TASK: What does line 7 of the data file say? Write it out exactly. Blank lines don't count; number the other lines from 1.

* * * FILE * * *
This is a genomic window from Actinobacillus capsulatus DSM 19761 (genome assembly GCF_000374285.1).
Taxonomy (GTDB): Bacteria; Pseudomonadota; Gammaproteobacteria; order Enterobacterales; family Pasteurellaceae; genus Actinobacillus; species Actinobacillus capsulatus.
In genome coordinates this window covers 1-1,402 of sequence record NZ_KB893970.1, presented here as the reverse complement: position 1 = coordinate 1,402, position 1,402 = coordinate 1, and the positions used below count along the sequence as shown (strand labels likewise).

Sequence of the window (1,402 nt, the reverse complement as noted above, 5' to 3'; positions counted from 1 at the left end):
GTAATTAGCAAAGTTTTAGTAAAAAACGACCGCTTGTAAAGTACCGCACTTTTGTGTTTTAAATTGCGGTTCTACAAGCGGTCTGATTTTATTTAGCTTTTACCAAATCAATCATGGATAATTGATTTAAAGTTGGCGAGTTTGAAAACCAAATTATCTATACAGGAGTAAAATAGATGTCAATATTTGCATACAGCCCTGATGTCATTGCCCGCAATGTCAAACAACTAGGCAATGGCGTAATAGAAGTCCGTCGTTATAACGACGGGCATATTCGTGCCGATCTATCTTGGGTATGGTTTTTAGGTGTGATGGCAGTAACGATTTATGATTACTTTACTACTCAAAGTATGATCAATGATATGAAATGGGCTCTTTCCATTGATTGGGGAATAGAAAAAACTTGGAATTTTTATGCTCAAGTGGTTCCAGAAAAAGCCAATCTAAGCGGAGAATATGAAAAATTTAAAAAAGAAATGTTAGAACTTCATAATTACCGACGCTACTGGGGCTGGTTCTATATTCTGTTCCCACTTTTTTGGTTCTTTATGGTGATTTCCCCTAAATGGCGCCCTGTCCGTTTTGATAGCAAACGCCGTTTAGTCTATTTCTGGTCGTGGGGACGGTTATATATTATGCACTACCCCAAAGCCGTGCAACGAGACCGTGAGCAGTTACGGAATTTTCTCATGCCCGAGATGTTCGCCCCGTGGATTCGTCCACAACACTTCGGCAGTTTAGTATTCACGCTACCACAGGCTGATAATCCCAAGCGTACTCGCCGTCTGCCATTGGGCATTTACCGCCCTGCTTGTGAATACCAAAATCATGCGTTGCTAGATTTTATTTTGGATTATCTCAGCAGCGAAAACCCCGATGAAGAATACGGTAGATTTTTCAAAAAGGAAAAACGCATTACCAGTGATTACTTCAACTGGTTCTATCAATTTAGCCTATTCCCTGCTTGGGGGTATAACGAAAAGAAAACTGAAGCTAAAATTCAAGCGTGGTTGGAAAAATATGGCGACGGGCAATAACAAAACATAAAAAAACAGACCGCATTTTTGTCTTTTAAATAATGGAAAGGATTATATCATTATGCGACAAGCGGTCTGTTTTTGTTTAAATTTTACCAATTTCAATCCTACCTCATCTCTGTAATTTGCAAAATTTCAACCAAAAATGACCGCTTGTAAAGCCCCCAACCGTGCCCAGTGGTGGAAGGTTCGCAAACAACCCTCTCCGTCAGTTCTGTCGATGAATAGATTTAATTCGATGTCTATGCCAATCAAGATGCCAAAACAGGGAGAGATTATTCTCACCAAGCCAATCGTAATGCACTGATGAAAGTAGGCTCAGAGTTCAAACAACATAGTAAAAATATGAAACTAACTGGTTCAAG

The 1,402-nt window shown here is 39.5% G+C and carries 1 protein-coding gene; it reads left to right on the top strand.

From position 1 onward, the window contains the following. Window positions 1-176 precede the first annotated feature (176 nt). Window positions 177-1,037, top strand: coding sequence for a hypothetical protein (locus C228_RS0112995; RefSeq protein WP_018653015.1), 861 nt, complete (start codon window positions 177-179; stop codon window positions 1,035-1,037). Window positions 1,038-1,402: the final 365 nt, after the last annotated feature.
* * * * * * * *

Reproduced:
From position 1 onward, the window contains the following. Window positions 1-176 precede the first annotated feature (176 nt). Window positions 177-1,037, top strand: coding sequence for a hypothetical protein (locus C228_RS0112995; RefSeq protein WP_018653015.1), 861 nt, complete (start codon window positions 177-179; stop codon window positions 1,035-1,037). Window positions 1,038-1,402: the final 365 nt, after the last annotated feature.